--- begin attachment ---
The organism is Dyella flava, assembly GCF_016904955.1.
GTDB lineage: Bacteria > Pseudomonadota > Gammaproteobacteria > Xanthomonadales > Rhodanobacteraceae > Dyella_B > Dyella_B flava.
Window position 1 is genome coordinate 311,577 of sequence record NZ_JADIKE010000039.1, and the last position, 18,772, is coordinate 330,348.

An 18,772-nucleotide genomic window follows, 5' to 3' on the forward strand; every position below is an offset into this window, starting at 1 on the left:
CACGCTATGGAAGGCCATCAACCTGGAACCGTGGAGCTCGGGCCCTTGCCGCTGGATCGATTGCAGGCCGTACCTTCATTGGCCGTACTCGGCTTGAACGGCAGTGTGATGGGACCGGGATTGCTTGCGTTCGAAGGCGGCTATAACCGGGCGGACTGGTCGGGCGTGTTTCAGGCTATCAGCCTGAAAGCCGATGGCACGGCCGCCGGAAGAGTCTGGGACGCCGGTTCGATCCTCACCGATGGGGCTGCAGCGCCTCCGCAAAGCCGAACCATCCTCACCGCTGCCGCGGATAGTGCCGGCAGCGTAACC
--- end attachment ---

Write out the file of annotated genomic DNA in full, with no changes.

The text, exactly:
The organism is Dyella flava, assembly GCF_016904955.1.
GTDB lineage: Bacteria > Pseudomonadota > Gammaproteobacteria > Xanthomonadales > Rhodanobacteraceae > Dyella_B > Dyella_B flava.
Window position 1 is genome coordinate 311,577 of sequence record NZ_JADIKE010000039.1, and the last position, 18,772, is coordinate 330,348.

An 18,772-nucleotide genomic window follows, 5' to 3' on the forward strand; every position below is an offset into this window, starting at 1 on the left:
CACGCTATGGAAGGCCATCAACCTGGAACCGTGGAGCTCGGGCCCTTGCCGCTGGATCGATTGCAGGCCGTACCTTCATTGGCCGTACTCGGCTTGAACGGCAGTGTGATGGGACCGGGATTGCTTGCGTTCGAAGGCGGCTATAACCGGGCGGACTGGTCGGGCGTGTTTCAGGCTATCAGCCTGAAAGCCGATGGCACGGCCGCCGGAAGAGTCTGGGACGCCGGTTCGATCCTCACCGATGGGGCTGCAGCGCCTCCGCAAAGCCGAACCATCCTCACCGCTGCCGCGGATAGTGCCGGCAGCGTAACC